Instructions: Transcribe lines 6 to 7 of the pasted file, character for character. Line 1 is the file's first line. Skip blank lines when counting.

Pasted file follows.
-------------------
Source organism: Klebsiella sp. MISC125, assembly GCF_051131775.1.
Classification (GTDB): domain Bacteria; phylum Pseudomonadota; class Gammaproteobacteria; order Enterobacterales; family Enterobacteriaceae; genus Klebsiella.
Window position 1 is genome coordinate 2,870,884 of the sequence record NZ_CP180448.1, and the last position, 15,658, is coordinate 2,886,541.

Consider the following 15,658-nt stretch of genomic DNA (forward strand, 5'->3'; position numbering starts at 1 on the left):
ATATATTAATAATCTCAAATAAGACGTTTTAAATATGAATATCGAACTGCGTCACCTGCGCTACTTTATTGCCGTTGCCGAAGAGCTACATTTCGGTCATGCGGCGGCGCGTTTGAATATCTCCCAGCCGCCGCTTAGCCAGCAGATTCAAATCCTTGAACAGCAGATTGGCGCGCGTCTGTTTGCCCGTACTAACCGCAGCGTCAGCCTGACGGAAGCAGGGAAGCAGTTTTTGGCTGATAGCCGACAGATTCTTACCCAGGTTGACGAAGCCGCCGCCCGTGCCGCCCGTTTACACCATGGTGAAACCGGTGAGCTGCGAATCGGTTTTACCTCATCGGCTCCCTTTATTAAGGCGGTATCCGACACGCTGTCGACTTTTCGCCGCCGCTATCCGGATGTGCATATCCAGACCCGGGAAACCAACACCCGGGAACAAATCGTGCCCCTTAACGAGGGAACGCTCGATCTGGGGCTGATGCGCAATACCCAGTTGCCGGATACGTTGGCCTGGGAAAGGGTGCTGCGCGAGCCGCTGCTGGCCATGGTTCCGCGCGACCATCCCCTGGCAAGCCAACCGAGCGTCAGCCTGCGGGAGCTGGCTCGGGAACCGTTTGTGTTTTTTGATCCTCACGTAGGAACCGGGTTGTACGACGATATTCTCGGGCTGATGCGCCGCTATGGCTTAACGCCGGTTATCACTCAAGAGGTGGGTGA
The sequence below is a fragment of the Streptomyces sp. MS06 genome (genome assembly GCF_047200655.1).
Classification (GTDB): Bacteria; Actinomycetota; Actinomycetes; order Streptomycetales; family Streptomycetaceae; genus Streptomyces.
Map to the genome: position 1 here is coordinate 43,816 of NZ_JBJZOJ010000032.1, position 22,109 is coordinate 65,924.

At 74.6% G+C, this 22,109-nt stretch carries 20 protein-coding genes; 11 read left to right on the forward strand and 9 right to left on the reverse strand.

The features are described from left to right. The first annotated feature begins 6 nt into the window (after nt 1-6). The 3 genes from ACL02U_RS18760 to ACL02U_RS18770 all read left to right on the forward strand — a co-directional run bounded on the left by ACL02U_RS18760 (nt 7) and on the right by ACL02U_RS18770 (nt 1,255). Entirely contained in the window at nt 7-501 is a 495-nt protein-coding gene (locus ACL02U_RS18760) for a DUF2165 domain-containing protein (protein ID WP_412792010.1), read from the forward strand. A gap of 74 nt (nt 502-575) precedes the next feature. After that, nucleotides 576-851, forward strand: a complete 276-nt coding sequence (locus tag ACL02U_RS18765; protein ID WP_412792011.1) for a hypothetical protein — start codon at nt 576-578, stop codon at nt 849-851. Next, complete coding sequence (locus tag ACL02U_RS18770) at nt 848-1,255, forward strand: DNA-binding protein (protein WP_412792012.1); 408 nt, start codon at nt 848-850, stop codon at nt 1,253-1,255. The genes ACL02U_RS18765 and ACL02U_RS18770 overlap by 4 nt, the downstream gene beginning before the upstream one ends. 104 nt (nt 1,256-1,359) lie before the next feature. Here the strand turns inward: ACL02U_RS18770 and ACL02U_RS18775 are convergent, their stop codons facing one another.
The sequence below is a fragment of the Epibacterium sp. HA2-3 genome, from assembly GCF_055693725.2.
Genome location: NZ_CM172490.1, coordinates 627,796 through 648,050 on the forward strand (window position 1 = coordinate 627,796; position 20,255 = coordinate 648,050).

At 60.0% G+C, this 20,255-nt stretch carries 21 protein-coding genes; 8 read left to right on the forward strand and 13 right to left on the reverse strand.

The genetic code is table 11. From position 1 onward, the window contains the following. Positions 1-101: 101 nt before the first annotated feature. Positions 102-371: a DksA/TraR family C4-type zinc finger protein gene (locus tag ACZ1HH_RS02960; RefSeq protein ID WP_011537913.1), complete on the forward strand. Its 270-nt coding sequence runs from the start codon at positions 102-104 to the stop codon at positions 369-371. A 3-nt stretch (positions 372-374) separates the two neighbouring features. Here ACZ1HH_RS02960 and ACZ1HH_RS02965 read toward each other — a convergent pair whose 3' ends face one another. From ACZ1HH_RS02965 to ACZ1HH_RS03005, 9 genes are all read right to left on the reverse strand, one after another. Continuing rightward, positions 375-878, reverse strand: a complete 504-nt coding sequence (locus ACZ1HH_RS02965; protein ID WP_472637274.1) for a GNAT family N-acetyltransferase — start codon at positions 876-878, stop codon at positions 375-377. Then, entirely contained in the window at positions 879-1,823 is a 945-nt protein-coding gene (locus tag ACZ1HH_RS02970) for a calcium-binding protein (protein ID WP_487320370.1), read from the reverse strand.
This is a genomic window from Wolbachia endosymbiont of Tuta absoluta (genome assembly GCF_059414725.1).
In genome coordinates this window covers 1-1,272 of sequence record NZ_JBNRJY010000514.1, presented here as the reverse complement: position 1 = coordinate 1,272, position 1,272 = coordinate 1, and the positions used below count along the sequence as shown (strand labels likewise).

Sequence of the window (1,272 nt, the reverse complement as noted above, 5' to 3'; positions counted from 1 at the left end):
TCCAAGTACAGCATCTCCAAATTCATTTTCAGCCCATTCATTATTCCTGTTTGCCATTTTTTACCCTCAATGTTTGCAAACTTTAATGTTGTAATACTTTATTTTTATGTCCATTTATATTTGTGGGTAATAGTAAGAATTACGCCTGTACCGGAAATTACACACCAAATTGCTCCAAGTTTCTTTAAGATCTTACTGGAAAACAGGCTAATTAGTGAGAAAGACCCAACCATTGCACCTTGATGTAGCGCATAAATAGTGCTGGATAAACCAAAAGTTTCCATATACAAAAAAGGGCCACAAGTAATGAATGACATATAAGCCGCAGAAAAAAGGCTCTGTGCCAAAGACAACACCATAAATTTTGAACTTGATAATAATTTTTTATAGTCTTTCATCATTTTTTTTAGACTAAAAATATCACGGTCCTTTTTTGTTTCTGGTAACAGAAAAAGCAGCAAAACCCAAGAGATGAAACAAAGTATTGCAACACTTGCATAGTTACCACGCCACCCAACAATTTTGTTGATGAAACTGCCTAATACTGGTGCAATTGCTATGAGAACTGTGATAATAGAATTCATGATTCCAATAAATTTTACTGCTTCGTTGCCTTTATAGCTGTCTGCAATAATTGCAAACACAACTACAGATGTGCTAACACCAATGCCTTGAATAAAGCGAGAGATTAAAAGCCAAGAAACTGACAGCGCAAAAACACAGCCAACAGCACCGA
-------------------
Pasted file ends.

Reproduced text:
The sequence below is a fragment of the Streptomyces sp. MS06 genome (genome assembly GCF_047200655.1).
Classification (GTDB): Bacteria; Actinomycetota; Actinomycetes; order Streptomycetales; family Streptomycetaceae; genus Streptomyces.